It seems like only yesterday (but it was 1999) when it was common knowledge that investing in stocks was safe because, historically, the stock market always goes up. This was an oft-repeated piece of wisdom at the time, and my answer (although I usually kept it to myself) was to point out that it was 24 years between 1929 and when the Dow reached it’s pre-crash level. That’s a long time if you’re planning your retirement. The stock market boom was followed by a housing boom (“housing prices always go up”) and bust. Now, the same people are all convinced that government debt is the thing to focus on.
In each of the previous bubbles, there were clear dissenting voices. Alan Greenspan himself spoke of “irrational exuberance" in 1996. A lot of people were skeptical about the real estate bubble. I myself used the term “foreclosure mortgage” in 2004. For example, I advised friends to “get a 30 year fixed, not one of those foreclosure mortgages.” Their answer typically was “Don’t worry, we can just refinance.” I haven’t had the courage to ask how that’s working out for them lately (these were not close friends). Now, Paul Krugman seems to be the one who is trying to push back the tide (New York Times, June 28, "The Third Depression").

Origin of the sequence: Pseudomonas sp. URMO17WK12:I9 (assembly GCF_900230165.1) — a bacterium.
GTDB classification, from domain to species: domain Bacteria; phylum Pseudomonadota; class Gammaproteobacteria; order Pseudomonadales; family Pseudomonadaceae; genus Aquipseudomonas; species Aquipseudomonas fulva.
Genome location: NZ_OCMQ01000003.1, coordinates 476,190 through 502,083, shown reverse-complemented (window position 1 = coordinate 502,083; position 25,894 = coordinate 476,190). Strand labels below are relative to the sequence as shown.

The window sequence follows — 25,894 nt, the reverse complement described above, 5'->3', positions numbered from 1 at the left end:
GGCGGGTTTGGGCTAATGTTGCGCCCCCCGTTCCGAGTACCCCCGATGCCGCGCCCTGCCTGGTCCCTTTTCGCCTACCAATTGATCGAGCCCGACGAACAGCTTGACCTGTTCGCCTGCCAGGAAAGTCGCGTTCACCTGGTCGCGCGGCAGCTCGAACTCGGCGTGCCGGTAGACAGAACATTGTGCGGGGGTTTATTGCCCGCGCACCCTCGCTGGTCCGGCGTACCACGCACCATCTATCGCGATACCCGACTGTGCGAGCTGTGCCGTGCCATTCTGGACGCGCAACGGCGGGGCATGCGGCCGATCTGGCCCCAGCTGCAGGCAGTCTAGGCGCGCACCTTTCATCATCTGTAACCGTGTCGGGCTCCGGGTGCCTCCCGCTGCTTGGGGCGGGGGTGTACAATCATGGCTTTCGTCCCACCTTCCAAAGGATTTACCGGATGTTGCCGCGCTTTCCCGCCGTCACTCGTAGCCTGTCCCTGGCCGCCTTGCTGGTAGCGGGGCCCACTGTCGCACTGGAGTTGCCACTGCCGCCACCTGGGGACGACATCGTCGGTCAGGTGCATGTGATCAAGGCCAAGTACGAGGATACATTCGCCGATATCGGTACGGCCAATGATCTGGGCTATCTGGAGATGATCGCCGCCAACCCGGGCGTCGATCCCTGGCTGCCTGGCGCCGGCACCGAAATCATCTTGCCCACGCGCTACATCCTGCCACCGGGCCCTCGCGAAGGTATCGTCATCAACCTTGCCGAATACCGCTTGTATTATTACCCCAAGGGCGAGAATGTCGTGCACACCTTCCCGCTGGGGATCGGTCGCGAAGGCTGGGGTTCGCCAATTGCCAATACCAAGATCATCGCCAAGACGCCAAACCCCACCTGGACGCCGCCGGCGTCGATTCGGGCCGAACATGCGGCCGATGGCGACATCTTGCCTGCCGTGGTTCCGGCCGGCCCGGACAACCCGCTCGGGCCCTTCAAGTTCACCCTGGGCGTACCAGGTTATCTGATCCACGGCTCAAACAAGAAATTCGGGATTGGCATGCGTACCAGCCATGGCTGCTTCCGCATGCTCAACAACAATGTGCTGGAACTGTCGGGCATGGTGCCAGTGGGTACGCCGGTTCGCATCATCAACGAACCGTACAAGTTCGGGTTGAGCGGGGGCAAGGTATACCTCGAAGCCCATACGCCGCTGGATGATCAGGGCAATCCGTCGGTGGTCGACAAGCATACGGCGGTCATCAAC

And this third depression will be primarily a failure of policy. Around the world — most recently at last weekend’s deeply discouraging G-20 meeting — governments are obsessing about inflation when the real threat is deflation, preaching the need for belt-tightening when the real problem is inadequate spending.I hope that he is wrong about this being a depression. I hope that we have learned to see crowds and panic for what they are. However, I’m not so sure.
To illustrate my point I'm including two figures from recent issues of The Economist. First, a graph from their special report on debt ("Repent at Leisure," specifically "In a Hole" ) shows the growth in debt. There has indeed been real growth in debt. It is a problem, and it's the subject of their report. However, it's personal and financial business debt that have been growing much faster than government debt. Furthermore, if the past is any guide (I have added labels to their figure showing which party was in the white house myself), we would be much better off under Democrats, which is not something that most of the people you hear talking about government debt appreciate.I also include a graph showing the price of gold (also from the Economist), which is the true bubble that goes along with the anti-debt [anti-]bubble.